“From Janie to Janie” is a survey of natural and man-made debris, found, photographed and collected from an approximate one mile stretch of waterfront over a period of one year.

In Fall 2014, Texas was in the midst of a multi-year drought. Receding water levels in area lakes unveiled hidden shorelines and abundant debris. My walks along my beach front became a treasure hunt, albeit of contemporary archeology. I documented each piece of debris as it lay, often not knowing what I was photographing until it was unearthed. Akin to ancient superstition, I felt that if I captured an object’s image, I was responsible for it. Dutifully, I pushed my wheelbarrow along the beach to assist in the removal of these items.

From the debris, I built digital collages to include each item as it was found or rephotographed in the studio and are my attempt to bring order to the chaos. They reveal the variety, quantity and rate of disintegration of the materials in the lakefront. These artifacts speak to me and I seek to present them in patterns that respond to their inherent language, manipulating scale to feature specific pieces. The resulting aesthetic for each collage yields a comic yet serious insight into the messages left by our possessions, such as the two paths taken by the “Beach Bums” crowded head to toe in the sand.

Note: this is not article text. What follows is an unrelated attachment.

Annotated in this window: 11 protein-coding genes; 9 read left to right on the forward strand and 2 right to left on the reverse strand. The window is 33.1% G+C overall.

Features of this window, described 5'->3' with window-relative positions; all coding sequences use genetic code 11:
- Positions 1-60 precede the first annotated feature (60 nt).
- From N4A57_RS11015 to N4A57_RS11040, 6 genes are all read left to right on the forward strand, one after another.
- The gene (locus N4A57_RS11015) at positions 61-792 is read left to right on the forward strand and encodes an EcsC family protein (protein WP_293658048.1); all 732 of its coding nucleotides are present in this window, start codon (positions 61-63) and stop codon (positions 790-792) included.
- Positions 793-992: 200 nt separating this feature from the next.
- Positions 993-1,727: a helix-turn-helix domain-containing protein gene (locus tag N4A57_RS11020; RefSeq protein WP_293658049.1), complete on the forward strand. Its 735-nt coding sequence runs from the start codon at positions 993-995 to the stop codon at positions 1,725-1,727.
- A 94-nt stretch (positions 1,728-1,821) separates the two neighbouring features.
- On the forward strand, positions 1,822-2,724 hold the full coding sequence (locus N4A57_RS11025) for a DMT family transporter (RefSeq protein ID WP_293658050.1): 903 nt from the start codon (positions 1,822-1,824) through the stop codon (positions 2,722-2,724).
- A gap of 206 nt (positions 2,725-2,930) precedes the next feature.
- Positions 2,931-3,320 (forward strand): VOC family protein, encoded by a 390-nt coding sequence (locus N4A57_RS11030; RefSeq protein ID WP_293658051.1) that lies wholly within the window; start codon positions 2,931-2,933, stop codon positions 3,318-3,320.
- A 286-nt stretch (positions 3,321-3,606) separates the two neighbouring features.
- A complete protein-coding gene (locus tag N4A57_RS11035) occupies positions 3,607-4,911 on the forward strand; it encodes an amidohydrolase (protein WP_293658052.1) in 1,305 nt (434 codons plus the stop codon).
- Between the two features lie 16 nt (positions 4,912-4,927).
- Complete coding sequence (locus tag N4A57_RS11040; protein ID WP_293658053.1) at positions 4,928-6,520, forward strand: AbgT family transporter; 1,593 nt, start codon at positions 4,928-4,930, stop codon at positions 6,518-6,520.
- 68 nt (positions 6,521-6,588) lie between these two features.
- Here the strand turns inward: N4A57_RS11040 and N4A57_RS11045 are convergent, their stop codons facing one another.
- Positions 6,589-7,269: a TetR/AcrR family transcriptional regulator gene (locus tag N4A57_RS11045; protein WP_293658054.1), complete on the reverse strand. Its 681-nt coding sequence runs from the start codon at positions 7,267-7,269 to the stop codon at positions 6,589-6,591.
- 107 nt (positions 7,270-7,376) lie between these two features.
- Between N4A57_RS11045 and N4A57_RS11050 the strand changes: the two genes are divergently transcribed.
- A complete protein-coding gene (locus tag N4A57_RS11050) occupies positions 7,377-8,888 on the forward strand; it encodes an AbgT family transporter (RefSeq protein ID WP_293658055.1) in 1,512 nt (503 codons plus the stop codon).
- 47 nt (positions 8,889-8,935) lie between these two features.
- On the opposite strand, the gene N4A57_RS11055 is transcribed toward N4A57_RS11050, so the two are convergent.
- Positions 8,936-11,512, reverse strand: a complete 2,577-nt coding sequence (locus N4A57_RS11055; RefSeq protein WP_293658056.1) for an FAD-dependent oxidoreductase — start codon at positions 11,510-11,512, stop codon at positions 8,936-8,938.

Initially, I set aside my biases about trash and focused on my “treasures”. But, with the abundant runoff of the May 2015 flood, and subsequent barrage of debris filling the lake, I began to understand the migratory nature of trash in our waterways flowing from our drainage ditches and roadways. Eagle Mountain Lake, while only 9 square miles in size, is fed by a watershed of over 800 square miles. Either by accidental or intentional action, the countryside is being inundated on a massive scale by the individual fingerprints of personal irresponsibility – as indicted by the 5,585 pieces of trash collected.